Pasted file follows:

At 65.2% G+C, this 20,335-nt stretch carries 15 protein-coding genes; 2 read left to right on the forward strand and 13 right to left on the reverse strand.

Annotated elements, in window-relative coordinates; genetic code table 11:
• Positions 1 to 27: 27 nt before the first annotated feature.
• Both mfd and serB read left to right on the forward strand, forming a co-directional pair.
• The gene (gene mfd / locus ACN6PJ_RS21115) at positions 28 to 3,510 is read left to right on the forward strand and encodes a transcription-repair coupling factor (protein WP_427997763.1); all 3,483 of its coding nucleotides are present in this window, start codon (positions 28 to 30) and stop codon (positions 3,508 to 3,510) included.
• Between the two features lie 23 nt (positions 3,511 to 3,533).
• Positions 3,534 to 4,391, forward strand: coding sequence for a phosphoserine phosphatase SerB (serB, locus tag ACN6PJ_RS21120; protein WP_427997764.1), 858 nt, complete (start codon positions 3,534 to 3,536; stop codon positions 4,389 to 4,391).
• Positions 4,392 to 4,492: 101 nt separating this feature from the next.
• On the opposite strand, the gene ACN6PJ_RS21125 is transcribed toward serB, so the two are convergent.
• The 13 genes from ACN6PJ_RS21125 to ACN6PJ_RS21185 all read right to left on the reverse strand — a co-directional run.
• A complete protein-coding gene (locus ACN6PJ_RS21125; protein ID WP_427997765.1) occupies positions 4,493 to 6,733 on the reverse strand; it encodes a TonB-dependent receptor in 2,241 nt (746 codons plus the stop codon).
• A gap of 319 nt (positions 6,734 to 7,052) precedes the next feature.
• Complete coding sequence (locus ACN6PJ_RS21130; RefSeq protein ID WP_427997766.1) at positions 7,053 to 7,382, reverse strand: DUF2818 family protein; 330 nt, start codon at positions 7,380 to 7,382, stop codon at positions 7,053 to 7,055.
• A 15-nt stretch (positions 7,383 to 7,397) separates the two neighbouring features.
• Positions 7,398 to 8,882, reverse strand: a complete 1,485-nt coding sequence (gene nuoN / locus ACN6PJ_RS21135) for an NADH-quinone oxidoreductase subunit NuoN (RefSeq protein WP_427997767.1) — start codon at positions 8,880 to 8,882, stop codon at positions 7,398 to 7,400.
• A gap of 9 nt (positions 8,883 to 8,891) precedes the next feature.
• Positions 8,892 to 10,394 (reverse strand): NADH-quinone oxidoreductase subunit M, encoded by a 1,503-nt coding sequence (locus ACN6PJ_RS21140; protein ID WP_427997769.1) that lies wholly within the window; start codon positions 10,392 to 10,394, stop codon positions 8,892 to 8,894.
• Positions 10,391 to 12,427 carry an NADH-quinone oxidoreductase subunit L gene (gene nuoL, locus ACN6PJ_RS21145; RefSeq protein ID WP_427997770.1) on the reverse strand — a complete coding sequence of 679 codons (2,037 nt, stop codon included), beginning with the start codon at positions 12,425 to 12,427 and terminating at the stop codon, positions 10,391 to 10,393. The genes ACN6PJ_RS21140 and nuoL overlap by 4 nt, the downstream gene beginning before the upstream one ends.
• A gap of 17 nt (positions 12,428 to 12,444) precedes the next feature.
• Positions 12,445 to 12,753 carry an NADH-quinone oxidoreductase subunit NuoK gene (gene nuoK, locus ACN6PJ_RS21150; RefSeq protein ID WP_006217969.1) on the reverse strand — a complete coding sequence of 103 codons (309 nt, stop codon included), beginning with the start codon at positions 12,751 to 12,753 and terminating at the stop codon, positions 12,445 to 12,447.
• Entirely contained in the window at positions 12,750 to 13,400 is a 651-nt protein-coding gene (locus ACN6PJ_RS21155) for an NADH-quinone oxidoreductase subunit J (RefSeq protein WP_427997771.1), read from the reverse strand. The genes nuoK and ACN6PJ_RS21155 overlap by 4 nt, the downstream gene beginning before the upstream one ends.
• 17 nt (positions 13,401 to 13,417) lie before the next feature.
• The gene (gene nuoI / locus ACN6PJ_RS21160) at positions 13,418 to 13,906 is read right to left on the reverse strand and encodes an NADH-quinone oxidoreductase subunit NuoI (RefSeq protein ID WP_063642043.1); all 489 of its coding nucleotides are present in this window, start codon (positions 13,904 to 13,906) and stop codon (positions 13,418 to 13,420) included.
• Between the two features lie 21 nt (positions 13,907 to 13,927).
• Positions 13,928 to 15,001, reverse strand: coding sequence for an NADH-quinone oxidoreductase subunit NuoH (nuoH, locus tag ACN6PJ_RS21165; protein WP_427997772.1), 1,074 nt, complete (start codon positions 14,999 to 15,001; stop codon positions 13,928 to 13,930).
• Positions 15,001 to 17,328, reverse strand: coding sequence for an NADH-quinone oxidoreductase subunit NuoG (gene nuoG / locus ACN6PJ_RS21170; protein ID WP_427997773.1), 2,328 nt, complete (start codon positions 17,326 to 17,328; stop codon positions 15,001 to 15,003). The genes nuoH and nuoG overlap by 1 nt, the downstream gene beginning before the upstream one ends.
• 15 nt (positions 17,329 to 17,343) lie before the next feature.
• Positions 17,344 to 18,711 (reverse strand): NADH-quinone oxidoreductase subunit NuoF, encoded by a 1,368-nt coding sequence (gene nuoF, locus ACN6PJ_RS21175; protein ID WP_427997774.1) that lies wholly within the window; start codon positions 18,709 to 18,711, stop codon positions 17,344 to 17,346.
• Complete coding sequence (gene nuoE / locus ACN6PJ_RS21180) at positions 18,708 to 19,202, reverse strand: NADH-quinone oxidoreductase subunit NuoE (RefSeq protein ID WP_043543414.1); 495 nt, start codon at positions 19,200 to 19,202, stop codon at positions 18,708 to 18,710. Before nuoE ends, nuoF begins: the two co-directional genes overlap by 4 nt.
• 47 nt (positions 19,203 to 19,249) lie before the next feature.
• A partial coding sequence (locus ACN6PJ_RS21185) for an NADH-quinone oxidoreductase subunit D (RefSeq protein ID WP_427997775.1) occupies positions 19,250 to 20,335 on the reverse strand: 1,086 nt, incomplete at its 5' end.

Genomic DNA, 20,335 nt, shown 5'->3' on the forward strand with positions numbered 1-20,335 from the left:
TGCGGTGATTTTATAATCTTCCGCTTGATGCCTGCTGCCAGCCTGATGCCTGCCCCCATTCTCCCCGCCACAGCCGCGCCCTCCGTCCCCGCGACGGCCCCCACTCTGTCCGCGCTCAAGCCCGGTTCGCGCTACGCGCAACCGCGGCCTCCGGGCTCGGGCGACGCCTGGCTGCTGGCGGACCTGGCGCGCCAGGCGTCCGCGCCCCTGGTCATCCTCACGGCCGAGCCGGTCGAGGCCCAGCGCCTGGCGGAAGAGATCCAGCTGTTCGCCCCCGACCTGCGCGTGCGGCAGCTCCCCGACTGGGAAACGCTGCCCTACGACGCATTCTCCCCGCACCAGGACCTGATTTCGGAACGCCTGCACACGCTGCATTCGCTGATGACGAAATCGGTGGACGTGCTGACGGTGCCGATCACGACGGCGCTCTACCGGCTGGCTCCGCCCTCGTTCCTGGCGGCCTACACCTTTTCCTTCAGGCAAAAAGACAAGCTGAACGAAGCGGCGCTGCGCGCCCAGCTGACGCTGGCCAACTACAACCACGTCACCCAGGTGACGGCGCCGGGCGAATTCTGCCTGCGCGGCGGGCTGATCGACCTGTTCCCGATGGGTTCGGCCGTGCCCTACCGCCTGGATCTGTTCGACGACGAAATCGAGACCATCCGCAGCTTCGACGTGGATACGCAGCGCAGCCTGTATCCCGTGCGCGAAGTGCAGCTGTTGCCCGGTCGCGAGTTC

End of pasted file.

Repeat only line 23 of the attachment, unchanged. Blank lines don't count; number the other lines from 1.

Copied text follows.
• The gene (gene nuoI / locus ACN6PJ_RS21160) at positions 13,418 to 13,906 is read right to left on the reverse strand and encodes an NADH-quinone oxidoreductase subunit NuoI (RefSeq protein ID WP_063642043.1); all 489 of its coding nucleotides are present in this window, start codon (positions 13,904 to 13,906) and stop codon (positions 13,418 to 13,420) included.